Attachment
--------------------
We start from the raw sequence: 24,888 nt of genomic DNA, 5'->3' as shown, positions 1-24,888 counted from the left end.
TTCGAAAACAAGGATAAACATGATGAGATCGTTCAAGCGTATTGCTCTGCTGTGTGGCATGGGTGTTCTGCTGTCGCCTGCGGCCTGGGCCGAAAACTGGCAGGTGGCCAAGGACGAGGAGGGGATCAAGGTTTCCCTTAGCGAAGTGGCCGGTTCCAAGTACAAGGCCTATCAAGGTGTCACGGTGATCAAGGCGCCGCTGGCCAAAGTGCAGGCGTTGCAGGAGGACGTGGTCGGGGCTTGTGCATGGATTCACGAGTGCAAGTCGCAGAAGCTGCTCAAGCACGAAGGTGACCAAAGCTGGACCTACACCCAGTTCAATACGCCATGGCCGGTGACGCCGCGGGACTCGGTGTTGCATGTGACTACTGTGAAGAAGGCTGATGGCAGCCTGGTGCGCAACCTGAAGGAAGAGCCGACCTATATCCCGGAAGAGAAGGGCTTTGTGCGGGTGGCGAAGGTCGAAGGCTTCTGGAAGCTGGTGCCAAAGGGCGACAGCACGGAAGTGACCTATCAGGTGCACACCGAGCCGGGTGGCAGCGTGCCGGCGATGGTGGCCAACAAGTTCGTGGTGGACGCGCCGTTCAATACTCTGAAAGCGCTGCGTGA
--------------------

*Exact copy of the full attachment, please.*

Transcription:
We start from the raw sequence: 24,888 nt of genomic DNA, 5'->3' as shown, positions 1-24,888 counted from the left end.
TTCGAAAACAAGGATAAACATGATGAGATCGTTCAAGCGTATTGCTCTGCTGTGTGGCATGGGTGTTCTGCTGTCGCCTGCGGCCTGGGCCGAAAACTGGCAGGTGGCCAAGGACGAGGAGGGGATCAAGGTTTCCCTTAGCGAAGTGGCCGGTTCCAAGTACAAGGCCTATCAAGGTGTCACGGTGATCAAGGCGCCGCTGGCCAAAGTGCAGGCGTTGCAGGAGGACGTGGTCGGGGCTTGTGCATGGATTCACGAGTGCAAGTCGCAGAAGCTGCTCAAGCACGAAGGTGACCAAAGCTGGACCTACACCCAGTTCAATACGCCATGGCCGGTGACGCCGCGGGACTCGGTGTTGCATGTGACTACTGTGAAGAAGGCTGATGGCAGCCTGGTGCGCAACCTGAAGGAAGAGCCGACCTATATCCCGGAAGAGAAGGGCTTTGTGCGGGTGGCGAAGGTCGAAGGCTTCTGGAAGCTGGTGCCAAAGGGCGACAGCACGGAAGTGACCTATCAGGTGCACACCGAGCCGGGTGGCAGCGTGCCGGCGATGGTGGCCAACAAGTTCGTGGTGGACGCGCCGTTCAATACTCTGAAAGCGCTGCGTGA